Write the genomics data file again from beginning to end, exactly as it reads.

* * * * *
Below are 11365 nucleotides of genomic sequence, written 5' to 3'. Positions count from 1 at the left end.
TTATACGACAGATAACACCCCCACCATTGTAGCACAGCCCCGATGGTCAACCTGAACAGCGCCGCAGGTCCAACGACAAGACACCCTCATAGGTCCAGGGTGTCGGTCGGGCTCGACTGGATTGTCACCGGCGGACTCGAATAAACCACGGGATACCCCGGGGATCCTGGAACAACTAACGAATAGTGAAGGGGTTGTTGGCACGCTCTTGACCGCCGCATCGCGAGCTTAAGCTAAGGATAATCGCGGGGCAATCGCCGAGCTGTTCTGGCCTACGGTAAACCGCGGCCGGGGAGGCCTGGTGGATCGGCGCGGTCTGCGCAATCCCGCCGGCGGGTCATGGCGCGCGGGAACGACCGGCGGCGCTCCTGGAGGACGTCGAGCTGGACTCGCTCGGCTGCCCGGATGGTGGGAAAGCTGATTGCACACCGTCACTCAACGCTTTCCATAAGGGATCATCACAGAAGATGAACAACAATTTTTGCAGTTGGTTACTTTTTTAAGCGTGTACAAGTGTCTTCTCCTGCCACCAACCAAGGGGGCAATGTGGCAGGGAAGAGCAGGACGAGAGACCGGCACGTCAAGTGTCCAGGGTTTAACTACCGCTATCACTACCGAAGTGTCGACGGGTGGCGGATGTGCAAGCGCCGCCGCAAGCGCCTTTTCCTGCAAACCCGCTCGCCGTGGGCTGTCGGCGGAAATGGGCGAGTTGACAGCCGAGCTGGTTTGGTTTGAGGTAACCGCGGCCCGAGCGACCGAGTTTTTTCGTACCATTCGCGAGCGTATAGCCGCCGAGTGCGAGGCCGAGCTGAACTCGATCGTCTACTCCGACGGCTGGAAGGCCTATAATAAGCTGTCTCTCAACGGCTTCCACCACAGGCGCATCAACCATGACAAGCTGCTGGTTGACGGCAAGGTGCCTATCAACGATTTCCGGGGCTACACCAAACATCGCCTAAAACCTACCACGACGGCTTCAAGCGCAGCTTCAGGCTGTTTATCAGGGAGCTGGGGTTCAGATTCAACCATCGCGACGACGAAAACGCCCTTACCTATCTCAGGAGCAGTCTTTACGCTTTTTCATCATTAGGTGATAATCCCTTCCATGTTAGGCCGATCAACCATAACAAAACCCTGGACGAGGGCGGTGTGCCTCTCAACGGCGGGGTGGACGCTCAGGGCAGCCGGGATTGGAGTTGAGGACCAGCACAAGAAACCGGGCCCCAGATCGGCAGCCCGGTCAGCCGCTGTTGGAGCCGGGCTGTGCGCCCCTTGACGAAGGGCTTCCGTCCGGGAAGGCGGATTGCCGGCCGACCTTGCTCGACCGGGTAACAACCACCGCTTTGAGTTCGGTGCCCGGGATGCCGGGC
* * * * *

Below are 11365 nucleotides of genomic sequence, written 5' to 3'. Positions count from 1 at the left end.
TTATACGACAGATAACACCCCCACCATTGTAGCACAGCCCCGATGGTCAACCTGAACAGCGCCGCAGGTCCAACGACAAGACACCCTCATAGGTCCAGGGTGTCGGTCGGGCTCGACTGGATTGTCACCGGCGGACTCGAATAAACCACGGGATACCCCGGGGATCCTGGAACAACTAACGAATAGTGAAGGGGTTGTTGGCACGCTCTTGACCGCCGCATCGCGAGCTTAAGCTAAGGATAATCGCGGGGCAATCGCCGAGCTGTTCTGGCCTACGGTAAACCGCGGCCGGGGAGGCCTGGTGGATCGGCGCGGTCTGCGCAATCCCGCCGGCGGGTCATGGCGCGCGGGAACGACCGGCGGCGCTCCTGGAGGACGTCGAGCTGGACTCGCTCGGCTGCCCGGATGGTGGGAAAGCTGATTGCACACCGTCACTCAACGCTTTCCATAAGGGATCATCACAGAAGATGAACAACAATTTTTGCAGTTGGTTACTTTTTTAAGCGTGTACAAGTGTCTTCTCCTGCCACCAACCAAGGGGGCAATGTGGCAGGGAAGAGCAGGACGAGAGACCGGCACGTCAAGTGTCCAGGGTTTAACTACCGCTATCACTACCGAAGTGTCGACGGGTGGCGGATGTGCAAGCGCCGCCGCAAGCGCCTTTTCCTGCAAACCCGCTCGCCGTGGGCTGTCGGCGGAAATGGGCGAGTTGACAGCCGAGCTGGTTTGGTTTGAGGTAACCGCGGCCCGAGCGACCGAGTTTTTTCGTACCATTCGCGAGCGTATAGCCGCCGAGTGCGAGGCCGAGCTGAACTCGATCGTCTACTCCGACGGCTGGAAGGCCTATAATAAGCTGTCTCTCAACGGCTTCCACCACAGGCGCATCAACCATGACAAGCTGCTGGTTGACGGCAAGGTGCCTATCAACGATTTCCGGGGCTACACCAAACATCGCCTAAAACCTACCACGACGGCTTCAAGCGCAGCTTCAGGCTGTTTATCAGGGAGCTGGGGTTCAGATTCAACCATCGCGACGACGAAAACGCCCTTACCTATCTCAGGAGCAGTCTTTACGCTTTTTCATCATTAGGTGATAATCCCTTCCATGTTAGGCCGATCAACCATAACAAAACCCTGGACGAGGGCGGTGTGCCTCTCAACGGCGGGGTGGACGCTCAGGGCAGCCGGGATTGGAGTTGAGGACCAGCACAAGAAACCGGGCCCCAGATCGGCAGCCCGGTCAGCCGCTGTTGGAGCCGGGCTGTGCGCCCCTTGACGAAGGGCTTCCGTCCGGGAAGGCGGATTGCCGGCCGACCTTGCTCGACCGGGTAACAACCACCGCTTTGAGTTCGGTGCCCGGGATGCCGGGC